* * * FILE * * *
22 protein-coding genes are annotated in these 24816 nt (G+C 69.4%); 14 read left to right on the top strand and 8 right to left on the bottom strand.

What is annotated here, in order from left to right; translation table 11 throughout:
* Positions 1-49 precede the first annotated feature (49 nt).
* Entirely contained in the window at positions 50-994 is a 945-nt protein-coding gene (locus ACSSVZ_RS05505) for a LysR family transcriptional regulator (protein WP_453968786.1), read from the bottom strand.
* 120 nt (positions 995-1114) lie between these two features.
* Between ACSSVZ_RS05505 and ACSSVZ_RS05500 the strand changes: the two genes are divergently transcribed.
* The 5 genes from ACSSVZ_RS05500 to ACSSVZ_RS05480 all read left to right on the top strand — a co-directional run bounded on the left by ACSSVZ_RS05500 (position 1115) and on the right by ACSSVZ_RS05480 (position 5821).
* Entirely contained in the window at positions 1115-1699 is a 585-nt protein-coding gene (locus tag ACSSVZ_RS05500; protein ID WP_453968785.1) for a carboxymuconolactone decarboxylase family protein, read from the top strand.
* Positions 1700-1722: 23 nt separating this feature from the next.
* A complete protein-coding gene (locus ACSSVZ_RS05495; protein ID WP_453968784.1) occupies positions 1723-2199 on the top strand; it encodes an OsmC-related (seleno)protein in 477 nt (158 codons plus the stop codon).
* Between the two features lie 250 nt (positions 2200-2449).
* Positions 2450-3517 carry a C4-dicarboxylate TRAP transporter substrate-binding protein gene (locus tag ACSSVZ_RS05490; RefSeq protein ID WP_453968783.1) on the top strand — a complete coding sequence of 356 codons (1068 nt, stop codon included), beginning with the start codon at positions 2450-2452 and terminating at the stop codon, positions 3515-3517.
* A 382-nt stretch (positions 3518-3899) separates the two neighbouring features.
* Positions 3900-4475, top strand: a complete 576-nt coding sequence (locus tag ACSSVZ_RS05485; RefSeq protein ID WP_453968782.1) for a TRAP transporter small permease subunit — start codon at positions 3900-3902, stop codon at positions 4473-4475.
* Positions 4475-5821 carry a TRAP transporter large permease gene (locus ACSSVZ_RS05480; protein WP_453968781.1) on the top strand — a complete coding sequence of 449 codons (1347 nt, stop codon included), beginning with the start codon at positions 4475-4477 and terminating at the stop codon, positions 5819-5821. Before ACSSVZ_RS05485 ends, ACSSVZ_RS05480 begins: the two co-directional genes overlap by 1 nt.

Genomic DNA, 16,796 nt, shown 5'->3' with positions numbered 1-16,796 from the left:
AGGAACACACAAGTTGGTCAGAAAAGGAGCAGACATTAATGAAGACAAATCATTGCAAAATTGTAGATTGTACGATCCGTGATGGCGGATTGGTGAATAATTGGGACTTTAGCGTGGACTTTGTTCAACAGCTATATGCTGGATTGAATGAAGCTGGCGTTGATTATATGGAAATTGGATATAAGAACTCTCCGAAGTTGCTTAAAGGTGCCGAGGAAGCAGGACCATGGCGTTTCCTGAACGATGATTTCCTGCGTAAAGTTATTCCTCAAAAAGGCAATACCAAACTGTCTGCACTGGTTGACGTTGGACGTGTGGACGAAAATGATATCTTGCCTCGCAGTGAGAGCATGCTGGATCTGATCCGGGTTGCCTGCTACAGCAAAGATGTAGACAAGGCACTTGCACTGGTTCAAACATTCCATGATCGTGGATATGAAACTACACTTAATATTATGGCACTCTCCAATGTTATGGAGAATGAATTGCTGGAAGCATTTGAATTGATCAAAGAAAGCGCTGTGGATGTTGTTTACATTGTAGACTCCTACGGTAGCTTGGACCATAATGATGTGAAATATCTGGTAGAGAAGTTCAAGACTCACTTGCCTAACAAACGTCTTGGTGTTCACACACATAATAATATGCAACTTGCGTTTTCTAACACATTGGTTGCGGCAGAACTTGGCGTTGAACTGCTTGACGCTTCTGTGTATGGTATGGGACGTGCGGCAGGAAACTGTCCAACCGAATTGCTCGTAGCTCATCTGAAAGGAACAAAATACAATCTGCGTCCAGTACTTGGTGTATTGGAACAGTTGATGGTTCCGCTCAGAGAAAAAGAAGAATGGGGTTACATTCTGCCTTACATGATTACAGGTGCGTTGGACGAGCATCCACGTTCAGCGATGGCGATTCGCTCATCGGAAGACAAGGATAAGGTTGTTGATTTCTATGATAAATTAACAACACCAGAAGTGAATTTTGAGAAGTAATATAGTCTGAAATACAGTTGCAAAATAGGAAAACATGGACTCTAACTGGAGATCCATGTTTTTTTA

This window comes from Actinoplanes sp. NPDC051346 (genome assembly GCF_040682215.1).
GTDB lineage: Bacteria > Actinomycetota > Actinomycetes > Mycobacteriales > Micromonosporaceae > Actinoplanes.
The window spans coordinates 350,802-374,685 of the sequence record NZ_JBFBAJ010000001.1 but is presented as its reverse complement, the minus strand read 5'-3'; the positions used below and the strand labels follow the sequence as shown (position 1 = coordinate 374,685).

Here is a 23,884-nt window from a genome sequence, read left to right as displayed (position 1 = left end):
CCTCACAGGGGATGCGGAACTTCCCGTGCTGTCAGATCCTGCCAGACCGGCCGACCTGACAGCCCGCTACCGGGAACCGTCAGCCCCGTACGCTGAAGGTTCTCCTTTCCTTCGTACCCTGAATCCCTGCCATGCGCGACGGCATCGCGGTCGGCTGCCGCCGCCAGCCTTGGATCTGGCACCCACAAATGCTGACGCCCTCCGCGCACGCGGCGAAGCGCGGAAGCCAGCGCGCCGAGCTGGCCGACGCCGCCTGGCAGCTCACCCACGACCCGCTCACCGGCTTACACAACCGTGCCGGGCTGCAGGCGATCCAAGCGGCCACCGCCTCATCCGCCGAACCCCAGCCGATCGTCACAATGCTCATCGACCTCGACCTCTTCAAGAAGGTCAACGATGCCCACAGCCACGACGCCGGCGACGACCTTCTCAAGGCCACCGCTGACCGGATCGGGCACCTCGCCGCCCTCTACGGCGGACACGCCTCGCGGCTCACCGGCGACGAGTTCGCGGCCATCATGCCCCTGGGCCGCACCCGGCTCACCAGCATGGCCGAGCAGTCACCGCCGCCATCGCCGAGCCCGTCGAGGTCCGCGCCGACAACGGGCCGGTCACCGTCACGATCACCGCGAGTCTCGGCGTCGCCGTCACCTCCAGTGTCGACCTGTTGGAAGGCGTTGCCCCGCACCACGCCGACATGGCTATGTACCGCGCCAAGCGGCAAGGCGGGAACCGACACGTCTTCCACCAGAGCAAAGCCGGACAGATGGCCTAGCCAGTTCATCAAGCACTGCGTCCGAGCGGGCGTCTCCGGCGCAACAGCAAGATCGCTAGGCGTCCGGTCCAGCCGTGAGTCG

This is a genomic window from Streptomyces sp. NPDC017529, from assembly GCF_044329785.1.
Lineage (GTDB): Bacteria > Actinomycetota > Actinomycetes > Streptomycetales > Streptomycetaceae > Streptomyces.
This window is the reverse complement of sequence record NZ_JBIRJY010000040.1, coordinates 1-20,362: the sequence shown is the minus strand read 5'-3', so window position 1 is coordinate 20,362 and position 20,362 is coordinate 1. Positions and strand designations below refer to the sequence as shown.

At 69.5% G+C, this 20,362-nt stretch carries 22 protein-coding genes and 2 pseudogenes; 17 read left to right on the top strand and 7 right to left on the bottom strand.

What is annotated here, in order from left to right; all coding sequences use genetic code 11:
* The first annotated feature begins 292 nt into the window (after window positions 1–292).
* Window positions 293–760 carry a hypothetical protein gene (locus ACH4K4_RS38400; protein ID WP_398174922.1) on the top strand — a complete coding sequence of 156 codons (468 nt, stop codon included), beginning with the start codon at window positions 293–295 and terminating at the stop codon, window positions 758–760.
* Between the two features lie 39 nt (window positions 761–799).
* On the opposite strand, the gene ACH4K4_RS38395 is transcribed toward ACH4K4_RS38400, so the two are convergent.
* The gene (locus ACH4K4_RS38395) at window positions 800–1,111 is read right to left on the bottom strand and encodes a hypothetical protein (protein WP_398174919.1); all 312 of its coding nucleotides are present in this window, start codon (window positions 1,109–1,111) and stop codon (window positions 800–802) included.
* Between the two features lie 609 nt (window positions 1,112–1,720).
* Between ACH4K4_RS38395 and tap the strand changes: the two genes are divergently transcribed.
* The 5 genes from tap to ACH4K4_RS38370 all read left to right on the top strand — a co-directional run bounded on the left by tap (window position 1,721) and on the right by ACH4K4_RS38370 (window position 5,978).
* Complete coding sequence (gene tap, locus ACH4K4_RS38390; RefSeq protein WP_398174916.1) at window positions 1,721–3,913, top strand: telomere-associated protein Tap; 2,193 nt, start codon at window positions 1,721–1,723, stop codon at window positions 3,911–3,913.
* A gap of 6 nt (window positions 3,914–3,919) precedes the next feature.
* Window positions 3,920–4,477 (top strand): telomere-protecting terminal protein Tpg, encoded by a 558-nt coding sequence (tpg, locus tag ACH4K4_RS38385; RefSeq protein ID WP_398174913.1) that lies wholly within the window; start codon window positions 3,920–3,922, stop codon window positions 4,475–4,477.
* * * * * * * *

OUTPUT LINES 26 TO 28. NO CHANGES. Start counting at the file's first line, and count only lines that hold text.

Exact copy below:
At 69.5% G+C, this 20,362-nt stretch carries 22 protein-coding genes and 2 pseudogenes; 17 read left to right on the top strand and 7 right to left on the bottom strand.

What is annotated here, in order from left to right; all coding sequences use genetic code 11:
* The first annotated feature begins 292 nt into the window (after window positions 1–292).